I was told the following story by The Honorable Preeda Pathanathurbur and verified it through research.  Preeda was born as one of the Karen people, but when I first met him twenty-five years ago, he was a Minister in the Cabinet of Thailand.  The word “Karen” was originally a derogatory term referring to non-Buddhist ethnic groups.  The Karen people do not have their own country but number about six million people on both sides of the border of Thailand and Myanmar. (Burma)  The Karen people had a tradition that their ancestors had lost the book that told them about “Y’wa,” the supreme God. (Awfully close to Yahweh) They believed that someday a white brother would come and return it to them.  In 1795, an English diplomat visited the Karen people, and they thought he was the white brother they had been waiting for.  The Englishman said he knew nothing of the book or the God “Y,wa” and left.  In 1815, another traveler visited, and he had a book.  We don’t know what the book was but seeing the fascination of the people for his book; he gave it to them and left.  They put someone in charge of the book and later that person became a priest, and the people worshiped the book.  They couldn’t read it but were sure that eventually someone would come and tell them what was in it.  In 1817, a Baptist missionary named Adoniram Judson came to Rangoon, Burma, 800 miles southeast of the Karen people.  One day a fugitive from the Karen came to Judson’s door looking for work.  They became friends; he responded to the gospel and was discipled by Judson.  This man returned to his people and became the evangelist that explained the book and saw several hundred thousand people come to Christ.  Today approximately 35% of the Karen people are Christian.

Now for one of the most interesting stories.  Socrates and Plato describe a major plague in Athens that happened six hundred years before Jesus was born.  It was in the category of the Bubonic or Black plague with hundreds dying daily.  They called a meeting of the Council Leaders and discussed what to do.  Someone suggested that they send for Epimenides, a prophet from the island of Crete because he was the wisest man that anyone knew.  When he arrived in Athens, he was amazed that the approach road was lined with the images of hundreds of gods.  They told him the situation and that they had sacrificed to all their gods, but the plague continued.  When they asked him what to do, he said, “I’m very tired and need to go to bed so meet me at sunrise tomorrow morning with Sheep, Stones, and  Stone Masons.”  The next morning a large group of people was waiting on the hillside below the Acropolis, and the preparations he requested had been made.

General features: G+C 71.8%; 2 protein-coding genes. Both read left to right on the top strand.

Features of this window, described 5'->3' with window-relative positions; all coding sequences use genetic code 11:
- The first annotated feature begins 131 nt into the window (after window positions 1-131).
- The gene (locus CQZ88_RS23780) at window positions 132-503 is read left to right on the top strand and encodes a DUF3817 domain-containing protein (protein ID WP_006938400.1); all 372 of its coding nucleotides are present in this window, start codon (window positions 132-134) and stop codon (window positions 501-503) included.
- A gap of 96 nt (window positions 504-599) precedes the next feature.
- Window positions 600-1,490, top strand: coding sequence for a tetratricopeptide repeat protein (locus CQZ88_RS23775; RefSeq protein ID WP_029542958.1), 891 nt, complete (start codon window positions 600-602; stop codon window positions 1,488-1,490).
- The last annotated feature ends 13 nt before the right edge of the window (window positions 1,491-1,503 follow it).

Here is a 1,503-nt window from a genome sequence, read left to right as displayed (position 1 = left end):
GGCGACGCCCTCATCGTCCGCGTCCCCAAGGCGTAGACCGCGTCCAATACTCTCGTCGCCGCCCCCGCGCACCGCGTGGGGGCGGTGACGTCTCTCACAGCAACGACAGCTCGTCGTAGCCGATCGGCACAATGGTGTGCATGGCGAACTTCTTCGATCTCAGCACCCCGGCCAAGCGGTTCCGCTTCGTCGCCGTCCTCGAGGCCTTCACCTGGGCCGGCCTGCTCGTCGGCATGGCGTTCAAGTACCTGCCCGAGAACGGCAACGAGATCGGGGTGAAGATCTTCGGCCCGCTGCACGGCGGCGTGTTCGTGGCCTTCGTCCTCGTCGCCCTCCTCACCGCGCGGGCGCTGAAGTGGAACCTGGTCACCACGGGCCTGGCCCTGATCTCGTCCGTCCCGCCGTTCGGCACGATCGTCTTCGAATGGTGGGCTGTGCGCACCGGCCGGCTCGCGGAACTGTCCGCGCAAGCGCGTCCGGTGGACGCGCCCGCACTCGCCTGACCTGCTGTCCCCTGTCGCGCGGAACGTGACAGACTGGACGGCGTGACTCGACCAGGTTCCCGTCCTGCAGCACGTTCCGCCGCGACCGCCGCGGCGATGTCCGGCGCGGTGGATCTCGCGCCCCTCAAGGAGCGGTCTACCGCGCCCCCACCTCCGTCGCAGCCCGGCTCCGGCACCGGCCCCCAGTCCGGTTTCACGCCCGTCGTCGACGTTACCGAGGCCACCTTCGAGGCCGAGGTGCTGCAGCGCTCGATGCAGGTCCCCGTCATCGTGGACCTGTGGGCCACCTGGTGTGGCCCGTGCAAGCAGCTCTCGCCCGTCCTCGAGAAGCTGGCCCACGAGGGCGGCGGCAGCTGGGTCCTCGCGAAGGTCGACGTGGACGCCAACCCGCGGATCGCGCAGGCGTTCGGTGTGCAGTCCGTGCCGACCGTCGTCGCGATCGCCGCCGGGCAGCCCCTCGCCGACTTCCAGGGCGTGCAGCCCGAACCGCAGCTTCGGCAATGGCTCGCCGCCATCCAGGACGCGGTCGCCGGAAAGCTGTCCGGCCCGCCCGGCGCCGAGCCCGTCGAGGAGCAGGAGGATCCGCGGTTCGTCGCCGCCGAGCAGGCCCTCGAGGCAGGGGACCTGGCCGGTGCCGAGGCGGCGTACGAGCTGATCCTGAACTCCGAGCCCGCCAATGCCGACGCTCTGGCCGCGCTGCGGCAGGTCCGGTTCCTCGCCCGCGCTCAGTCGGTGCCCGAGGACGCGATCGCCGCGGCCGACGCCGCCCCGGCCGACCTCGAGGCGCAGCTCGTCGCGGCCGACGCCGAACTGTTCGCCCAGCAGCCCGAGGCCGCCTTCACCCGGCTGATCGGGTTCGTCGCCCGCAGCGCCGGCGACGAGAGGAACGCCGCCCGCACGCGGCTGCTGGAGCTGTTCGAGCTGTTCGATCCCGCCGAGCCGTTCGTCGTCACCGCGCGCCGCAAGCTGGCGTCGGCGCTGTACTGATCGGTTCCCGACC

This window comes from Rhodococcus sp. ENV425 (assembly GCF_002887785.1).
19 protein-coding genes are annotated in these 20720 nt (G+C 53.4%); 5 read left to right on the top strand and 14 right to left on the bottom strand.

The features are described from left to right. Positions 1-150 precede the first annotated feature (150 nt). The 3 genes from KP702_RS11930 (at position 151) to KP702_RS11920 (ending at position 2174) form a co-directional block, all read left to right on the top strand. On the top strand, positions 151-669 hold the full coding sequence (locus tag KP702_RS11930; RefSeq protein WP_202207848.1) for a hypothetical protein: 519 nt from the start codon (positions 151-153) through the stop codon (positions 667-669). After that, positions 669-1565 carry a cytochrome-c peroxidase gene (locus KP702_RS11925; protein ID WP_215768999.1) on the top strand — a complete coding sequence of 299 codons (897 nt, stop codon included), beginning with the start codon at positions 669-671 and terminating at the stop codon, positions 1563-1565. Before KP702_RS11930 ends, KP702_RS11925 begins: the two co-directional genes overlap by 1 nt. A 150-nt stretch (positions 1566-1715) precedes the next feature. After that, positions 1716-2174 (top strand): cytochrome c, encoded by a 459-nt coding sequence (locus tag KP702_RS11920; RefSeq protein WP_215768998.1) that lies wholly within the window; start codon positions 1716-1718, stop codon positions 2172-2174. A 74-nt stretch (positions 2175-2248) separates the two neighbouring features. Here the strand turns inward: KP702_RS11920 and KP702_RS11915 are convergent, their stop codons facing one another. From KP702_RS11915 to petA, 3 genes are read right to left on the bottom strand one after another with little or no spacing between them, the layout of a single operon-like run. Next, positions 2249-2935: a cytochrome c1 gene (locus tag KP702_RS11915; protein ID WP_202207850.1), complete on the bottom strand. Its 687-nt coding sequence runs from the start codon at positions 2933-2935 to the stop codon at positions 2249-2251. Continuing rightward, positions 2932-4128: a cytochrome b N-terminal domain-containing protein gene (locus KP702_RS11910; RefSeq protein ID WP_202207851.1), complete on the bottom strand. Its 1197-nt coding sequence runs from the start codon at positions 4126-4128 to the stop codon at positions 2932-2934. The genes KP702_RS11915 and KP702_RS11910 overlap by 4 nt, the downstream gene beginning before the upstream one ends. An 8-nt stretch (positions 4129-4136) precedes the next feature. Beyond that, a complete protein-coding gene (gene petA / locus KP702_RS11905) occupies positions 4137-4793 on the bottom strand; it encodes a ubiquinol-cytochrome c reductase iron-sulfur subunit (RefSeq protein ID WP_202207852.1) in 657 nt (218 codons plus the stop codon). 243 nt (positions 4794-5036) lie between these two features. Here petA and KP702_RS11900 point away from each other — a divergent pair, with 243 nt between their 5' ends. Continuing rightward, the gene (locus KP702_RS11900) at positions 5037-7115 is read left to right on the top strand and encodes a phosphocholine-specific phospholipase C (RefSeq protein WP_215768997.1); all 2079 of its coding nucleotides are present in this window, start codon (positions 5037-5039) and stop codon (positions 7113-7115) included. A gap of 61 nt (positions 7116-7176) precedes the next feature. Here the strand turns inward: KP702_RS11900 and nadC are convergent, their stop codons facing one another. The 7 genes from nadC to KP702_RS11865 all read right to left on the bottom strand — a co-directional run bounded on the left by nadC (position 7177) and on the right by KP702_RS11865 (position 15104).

Epimenides addressed them as follows; “I am not certain what to do so I am going to make three assumptions.  The first is that there must be a god that you do not know.  The second is that this unknown god is powerful enough to stop this plague if he wants to.  The third assumption is, if we acknowledge our ignorance of his name and ask for his mercy, he may stop the plague.  Now release the sheep on the hillside and mark the spot wherever one lies down.”  They protested again, people are dying, and the sheep had been penned up all night, they’re hungry and won’t lie down until the afternoon.  He was not dissuaded from his plan, so they released the sheep, and within minutes, sheep started to lie down on the hillside.  They came back to him and said, what do we do now?  He instructed them to send the Masons and stones to build an altar where each sheep laid down.  In those days, an altar was similar to a coffee table.  After they had built a number of these altars on the hillside, they returned and asked, what name shall we put on each altar?  He replied, “That would be the height of arrogance because we said, we do not know his name, Just label each altar with, Agnosto Theo,” which means, “Unknown god.”  They did so, and each sheep that laid down was sacrificed to this “Unknown god.”  Within a week the plague had stopped.  Six hundred years later Paul addressed the Athenians.  You can read the full account of Paul’s message in Acts 17:22-32, but a short version is; Paul acknowledged that they were a very religious people because while he was walking around the city, he had seen many objects of worship.  One of them was an altar to an unknown god, and he used it to tell them that the unknown God had made Himself known by sending His Son Jesus.  You might wonder if he knew that Epimenides was involved with the altars to the “Unknown god.”  I believe that he probably did because he had obviously read his writings and quoted him in Titus 1:12; “…Cretans are always liars, evil beasts, and lazy gluttons.”